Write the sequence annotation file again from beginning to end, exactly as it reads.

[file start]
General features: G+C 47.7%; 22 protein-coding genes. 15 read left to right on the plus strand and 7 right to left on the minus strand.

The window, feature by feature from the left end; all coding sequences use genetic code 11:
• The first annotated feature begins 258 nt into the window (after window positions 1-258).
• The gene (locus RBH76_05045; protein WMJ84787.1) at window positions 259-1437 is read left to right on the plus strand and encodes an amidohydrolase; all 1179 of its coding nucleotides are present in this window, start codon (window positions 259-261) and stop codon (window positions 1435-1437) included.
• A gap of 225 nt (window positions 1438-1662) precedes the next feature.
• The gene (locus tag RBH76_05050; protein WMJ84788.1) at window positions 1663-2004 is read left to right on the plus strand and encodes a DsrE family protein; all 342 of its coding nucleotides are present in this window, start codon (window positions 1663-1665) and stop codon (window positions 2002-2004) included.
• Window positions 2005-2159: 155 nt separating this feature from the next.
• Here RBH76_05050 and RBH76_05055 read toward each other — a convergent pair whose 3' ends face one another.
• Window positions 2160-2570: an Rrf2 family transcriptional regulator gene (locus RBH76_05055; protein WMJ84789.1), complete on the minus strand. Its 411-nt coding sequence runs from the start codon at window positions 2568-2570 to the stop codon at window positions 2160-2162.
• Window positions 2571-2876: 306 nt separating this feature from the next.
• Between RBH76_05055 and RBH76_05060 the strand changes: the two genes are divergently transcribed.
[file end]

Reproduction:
General features: G+C 47.7%; 22 protein-coding genes. 15 read left to right on the plus strand and 7 right to left on the minus strand.

The window, feature by feature from the left end; all coding sequences use genetic code 11:
• The first annotated feature begins 258 nt into the window (after window positions 1-258).
• The gene (locus RBH76_05045; protein WMJ84787.1) at window positions 259-1437 is read left to right on the plus strand and encodes an amidohydrolase; all 1179 of its coding nucleotides are present in this window, start codon (window positions 259-261) and stop codon (window positions 1435-1437) included.
• A gap of 225 nt (window positions 1438-1662) precedes the next feature.
• The gene (locus tag RBH76_05050; protein WMJ84788.1) at window positions 1663-2004 is read left to right on the plus strand and encodes a DsrE family protein; all 342 of its coding nucleotides are present in this window, start codon (window positions 1663-1665) and stop codon (window positions 2002-2004) included.
• Window positions 2005-2159: 155 nt separating this feature from the next.
• Here RBH76_05050 and RBH76_05055 read toward each other — a convergent pair whose 3' ends face one another.
• Window positions 2160-2570: an Rrf2 family transcriptional regulator gene (locus RBH76_05055; protein WMJ84789.1), complete on the minus strand. Its 411-nt coding sequence runs from the start codon at window positions 2568-2570 to the stop codon at window positions 2160-2162.
• Window positions 2571-2876: 306 nt separating this feature from the next.
• Between RBH76_05055 and RBH76_05060 the strand changes: the two genes are divergently transcribed.